Kaiser Health Roundup: ‘No-cost’ birth control eligibility, IRS and Medicare fraud, disinfection technology, startups
Today's headlines include stories detailing the latest news on various issues involved in the health law's implementation, as well as reports about Medicare and Medicaid.
Kaiser Health News: Capsules: Doctors Will Have to Figure Out Who Gets 'No-Cost' Birth Control
Now on Kaiser Health News' blog, Colorado Public Radio’s Eric Whitney, working in partnership with Kaiser Health News and NPR, reports on the birth control coverage mandate: "The new provision of the federal health law that waives cost sharing for women's preventive health services may be a mandate on insurance companies, but it's providers who are complaining about its burden." (Whitney, 8/2).
Also on the blog, Julie Appleby reports on a new plan to reduce health spending: "The proposals include state spending targets; competitive bidding for medical devices, laboratory tests and other Medicare services; and a dramatic move away from the traditional way doctors and hospitals are paid" (Appleby, 8/1).
In addition, Sarah Barr offers details on Israel's health system after GOP presidential hopeful Mitt Romney's comments about it: "Mitt Romney caused quite a stir earlier this week when he applauded Israel for spending far less on health care than the United States but neglected to mention that the Israeli system depends on the kind of government regulation he has decried at home" (Barr, 8/1). Check out what else is on the blog.
The Wall Street Journal: Small Firms See Pain In Health Law
Restaurants and retailers face some of the toughest changes now that the Supreme Court has kept the overhaul in place. These industries historically are among the least likely to provide insurance to workers. Many franchisees of big chains hover around the threshold at which they will be required to start insuring workers or pay the penalty. With high turnover and a large percentage of part-time and seasonal workers, restaurant and retail operators must juggle several variables in figuring out whether they will cross the threshold (Radnofsky, 8/1).
The Associated Press/New York Times: Medicare Wants More Time To Study Cost Of Security Fix
Five years after being told to look at taking Social Security numbers off Medicare cards, Medicare officials say they need six more months to figure out how much it will cost. At a tense House hearing on Wednesday, Medicare's chief information officer, Tony Trenkle, said that he could not offer a timetable for making the change. Congressional auditors said that an earlier estimate of $800 million to $845 million was faulty, partly because of insufficient and inconsistent data (8/1).
The Associated Press/Washington Post: Gov’t Report: No Clear Way For IRS To Block Medicaid Payments To Providers Who Cheat On Taxes
Thousands of Medicaid health care service providers still got paid by the government even though they owed hundreds of millions of dollars in federal taxes, congressional investigators say. A legal technicality is making it harder for the IRS to collect (8/2).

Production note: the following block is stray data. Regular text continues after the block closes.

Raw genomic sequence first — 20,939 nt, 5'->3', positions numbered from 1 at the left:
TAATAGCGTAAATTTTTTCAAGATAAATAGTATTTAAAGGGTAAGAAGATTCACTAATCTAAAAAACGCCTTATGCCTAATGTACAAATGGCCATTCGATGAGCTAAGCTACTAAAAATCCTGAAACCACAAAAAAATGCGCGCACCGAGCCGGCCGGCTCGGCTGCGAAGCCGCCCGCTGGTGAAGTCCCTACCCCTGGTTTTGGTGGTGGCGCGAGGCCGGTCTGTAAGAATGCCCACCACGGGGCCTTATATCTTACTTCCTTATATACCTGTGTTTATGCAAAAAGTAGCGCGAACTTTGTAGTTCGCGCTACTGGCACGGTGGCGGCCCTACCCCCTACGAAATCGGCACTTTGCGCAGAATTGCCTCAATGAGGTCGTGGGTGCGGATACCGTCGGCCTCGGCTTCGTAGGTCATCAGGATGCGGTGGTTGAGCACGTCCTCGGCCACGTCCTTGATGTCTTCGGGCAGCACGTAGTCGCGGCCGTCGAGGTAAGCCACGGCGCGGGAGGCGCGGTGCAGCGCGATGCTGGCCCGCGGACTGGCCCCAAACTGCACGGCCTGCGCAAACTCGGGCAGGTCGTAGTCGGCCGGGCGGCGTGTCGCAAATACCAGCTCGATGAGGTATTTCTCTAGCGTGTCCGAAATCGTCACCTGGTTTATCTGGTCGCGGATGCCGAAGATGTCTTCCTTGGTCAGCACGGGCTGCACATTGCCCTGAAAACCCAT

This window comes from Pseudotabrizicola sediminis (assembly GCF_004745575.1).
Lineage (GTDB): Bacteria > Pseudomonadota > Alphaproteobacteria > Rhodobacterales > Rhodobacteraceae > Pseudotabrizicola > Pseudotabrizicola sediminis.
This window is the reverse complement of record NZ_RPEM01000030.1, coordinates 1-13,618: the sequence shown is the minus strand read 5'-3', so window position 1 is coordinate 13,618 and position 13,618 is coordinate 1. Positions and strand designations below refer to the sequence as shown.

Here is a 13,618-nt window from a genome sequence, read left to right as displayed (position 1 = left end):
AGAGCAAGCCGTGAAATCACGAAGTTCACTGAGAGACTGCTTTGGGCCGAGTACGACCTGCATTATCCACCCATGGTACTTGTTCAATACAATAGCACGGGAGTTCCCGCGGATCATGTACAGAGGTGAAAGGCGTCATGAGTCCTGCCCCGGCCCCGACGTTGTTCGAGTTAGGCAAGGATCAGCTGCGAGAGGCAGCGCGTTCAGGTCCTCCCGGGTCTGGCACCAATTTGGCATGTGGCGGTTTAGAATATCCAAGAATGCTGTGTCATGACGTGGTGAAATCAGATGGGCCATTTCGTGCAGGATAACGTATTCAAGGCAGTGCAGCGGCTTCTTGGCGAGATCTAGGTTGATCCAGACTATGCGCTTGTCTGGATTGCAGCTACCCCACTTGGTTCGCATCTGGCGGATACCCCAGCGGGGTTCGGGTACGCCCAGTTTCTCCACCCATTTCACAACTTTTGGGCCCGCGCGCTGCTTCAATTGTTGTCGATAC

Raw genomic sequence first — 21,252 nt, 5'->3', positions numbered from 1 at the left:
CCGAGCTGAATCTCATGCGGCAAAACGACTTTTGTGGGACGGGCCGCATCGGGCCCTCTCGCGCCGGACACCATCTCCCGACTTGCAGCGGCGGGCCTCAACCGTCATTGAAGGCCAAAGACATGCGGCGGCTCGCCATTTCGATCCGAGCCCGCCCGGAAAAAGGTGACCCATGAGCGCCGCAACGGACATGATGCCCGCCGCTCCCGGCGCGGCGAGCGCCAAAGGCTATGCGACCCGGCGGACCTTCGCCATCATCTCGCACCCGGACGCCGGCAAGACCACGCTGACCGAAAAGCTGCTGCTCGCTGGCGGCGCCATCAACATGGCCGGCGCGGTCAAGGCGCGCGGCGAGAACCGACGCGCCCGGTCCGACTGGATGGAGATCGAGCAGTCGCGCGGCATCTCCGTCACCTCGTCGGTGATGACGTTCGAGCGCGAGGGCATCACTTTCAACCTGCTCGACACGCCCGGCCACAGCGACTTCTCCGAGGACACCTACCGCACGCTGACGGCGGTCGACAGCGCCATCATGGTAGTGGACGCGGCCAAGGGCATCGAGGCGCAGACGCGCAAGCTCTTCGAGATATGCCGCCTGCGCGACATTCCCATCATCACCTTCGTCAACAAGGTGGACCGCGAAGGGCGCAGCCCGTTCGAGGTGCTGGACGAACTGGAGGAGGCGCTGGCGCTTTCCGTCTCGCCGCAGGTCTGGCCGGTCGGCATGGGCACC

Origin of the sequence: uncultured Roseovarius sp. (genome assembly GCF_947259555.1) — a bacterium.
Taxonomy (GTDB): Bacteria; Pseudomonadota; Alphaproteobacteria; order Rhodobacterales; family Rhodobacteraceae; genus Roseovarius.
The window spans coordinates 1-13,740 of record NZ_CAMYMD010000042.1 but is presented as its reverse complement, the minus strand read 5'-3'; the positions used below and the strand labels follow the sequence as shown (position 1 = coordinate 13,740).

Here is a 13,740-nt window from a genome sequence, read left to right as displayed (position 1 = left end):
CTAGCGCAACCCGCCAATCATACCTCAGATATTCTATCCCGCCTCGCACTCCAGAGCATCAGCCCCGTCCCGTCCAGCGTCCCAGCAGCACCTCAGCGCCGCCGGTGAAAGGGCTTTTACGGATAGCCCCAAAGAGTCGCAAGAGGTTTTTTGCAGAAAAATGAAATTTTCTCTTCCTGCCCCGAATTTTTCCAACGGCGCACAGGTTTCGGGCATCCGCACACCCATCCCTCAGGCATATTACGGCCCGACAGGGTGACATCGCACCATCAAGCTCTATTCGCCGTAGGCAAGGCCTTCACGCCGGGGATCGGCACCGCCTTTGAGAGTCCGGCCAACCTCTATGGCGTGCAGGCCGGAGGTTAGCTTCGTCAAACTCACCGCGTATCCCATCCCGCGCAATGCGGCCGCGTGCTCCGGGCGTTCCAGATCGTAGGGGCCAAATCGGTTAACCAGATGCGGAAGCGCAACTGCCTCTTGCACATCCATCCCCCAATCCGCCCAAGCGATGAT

The Washington Post: Five Facts About The Health Law's Contraceptive Mandate
Remember that part of the health reform law, that requires insurance companies to provide contraceptives at no cost to subscribers? After surviving a heated debate earlier this year, the regulation went into effect. … Here are five things to know about it (Kliff, 8/1).
The Wall Street Journals's Venture Capital Dispatch: Hospitals Investigate Start-Up Technologies For Superbug Disinfection
The Centers for Medicare & Medicaid Services has said 2012 will be the year that hospitals should start paying to treat infections contracted on their premises. Many investors have the issue pegged as a janitorial concern, and not necessarily the purview of high-tech gadgets. But others see an enormous unmet need, where several small companies are vying to unseat giants like Johnson & Johnson in a potentially lucrative field. Hospitals are now turning to esoteric technologies–including robots that use xenon ultraviolet light technology–to combat the germs (Hay, 8/1).
The Wall Street Journal: Maine Seeks To Make Medicaid Cuts
Maine moved to strip about 30,000 low-income Medicaid patients from the state-run health program Wednesday, formally challenging federal officials on a key provision of the health law (Weaver, 8/1).
The Associated Press/Wall Street Journal: New Law Includes Coverage For Partial Mastectomy
New York's newest laws include one that will require health insurance to cover reconstructive surgery after partial mastectomies. Health insurers in New York must already cover the cost of reconstructive surgery after a full mastectomy (8/2).
Politico: Court Blocks Arizona 20-Week Abortion Ban From Taking Effect
The 9th Circuit Court of Appeals on Wednesday issued a preliminary injunction that will block an Arizona law banning abortion after 20 weeks from going into effect this week. Responding to an emergency appeal filed by the Center for Reproductive Rights and the ACLU after a federal district court judge upheld the law on Monday, the circuit court Wednesday temporarily blocked the law from being implemented on Aug. 2 while the court considers the case against it (Smith, 8/1).
The Associated Press/USA Today: US Appeals Court Blocks Arizona's 20-Week Abortion Ban
A three-judge panel of the 9th U.S. Circuit Court of Appeals issued its order two days after a trial judge ruled that the ban could take effect Thursday as scheduled (Davenport, 8/1).
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